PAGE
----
Judge allows Davis' protective order for phone records
Posted August 9, 2012
Chapel Hill, N.C. — Superior Court Judge Howard Manning ruled Thursday to allow a protective order that would prevent the release of phone records from former UNC head football coach Butch Davis' personal cell phone.
In a decision following a July 17 hearing, Manning granted Davis’ motion to quash the subpoena for the release of his 216-area code personal cell phone records that were being sought by a group of media outlets, including WRAL News, stemming from an NCAA investigation into the football program when he was the coach. Archive: UNC investigation
Manning also denied the motion to compel filed by the media outlets and allowed a protective order filed by Davis given certain conditions.
Under the terms of the order, Manning decided that Davis’ records should be made available for review by the attorneys for both sides, noting that “is reasonable and certainly cost-effective considering the gallons of white-out used by UNC and its lawyers.” Attorneys will seek calls pertaining to university business.
Manning did not specify in his two memos released Thursday, totaling 12 pages, whether the business-related records reviewed by the lawyers will be made public. There was also no timetable set for the review.
The decision states that all private calling records for non-job related calls will be protected.
"Coach Davis is delighted with this result," said Jon Sasser, Davis' attorney. "The Court clearly gave the matter serious thought, and we are appreciative of Judge Manning’s deliberations and decision."
After more than a year of investigation and allegations of both football and academic improprieties within the program, Davis was fired by the university in August 2011. During his time as coach, Davis was issued a university phone but previously released records show that he did not use it, opting instead to use his personal phone.
Manning also issued a warning to the University of North Carolina administrators saying that he does not believe that personal cell phone usage should be used as a means of skirting public records laws.
“If Chancellors of the UNC system are doing this thinking that they can avoid public scrutiny of their cell phone records by using their personal cell phones to conduct public business, they need to re-think their decision,” Manning wrote.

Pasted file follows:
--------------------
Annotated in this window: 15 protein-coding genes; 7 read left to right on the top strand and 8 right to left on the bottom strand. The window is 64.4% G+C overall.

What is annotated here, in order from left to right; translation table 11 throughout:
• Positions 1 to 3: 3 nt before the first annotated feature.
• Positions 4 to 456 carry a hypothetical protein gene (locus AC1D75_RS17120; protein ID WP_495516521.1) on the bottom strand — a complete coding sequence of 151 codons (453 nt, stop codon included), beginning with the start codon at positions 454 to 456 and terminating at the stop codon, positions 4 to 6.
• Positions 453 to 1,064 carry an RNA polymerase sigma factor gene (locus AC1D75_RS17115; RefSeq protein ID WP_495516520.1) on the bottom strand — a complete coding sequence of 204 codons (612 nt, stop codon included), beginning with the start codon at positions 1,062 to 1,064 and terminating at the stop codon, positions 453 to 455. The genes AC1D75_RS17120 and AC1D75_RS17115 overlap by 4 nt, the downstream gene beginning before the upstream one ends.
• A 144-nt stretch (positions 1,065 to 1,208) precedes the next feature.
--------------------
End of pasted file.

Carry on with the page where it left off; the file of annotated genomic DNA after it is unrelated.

The July 17 hearing also addressed the issue of media seeking records of all communication between UNC and their outside legal counsel during the investigation. Manning ruled on that matter that UNC is, in fact, covered by attorney-client privilege. More UNC Stories
The court did agree with the media on the release of information related to student-athletes’ violations related to impermissible benefits. He wrote, ”This kind of misbehavior has nothing to do with education (and) does not relate to the classroom.”
UNC had sought to withhold all student-athlete information under terms of the Family Educational Rights and Privacy Act which preserves the privacy of educational records.
In a statement released Thursday evening, UNC Chancellor Holden Thorp said the university agreed with Manning's decision.
"We are pleased that his decision affirms the privacy of student-athlete information related to academics and protects the important relationship between the university and its counsel."
UNC will be forced to produce an original statement of facts on any football player tied to the NCAA investigation who was ruled ineligible based on receiving impermissible benefits. No records will be turned over for any student-athlete benefit that was not explicitly labeled a violation by the NCAA.
“The cloak of security must be lifted and the sun let in for all to see,” Manning stated.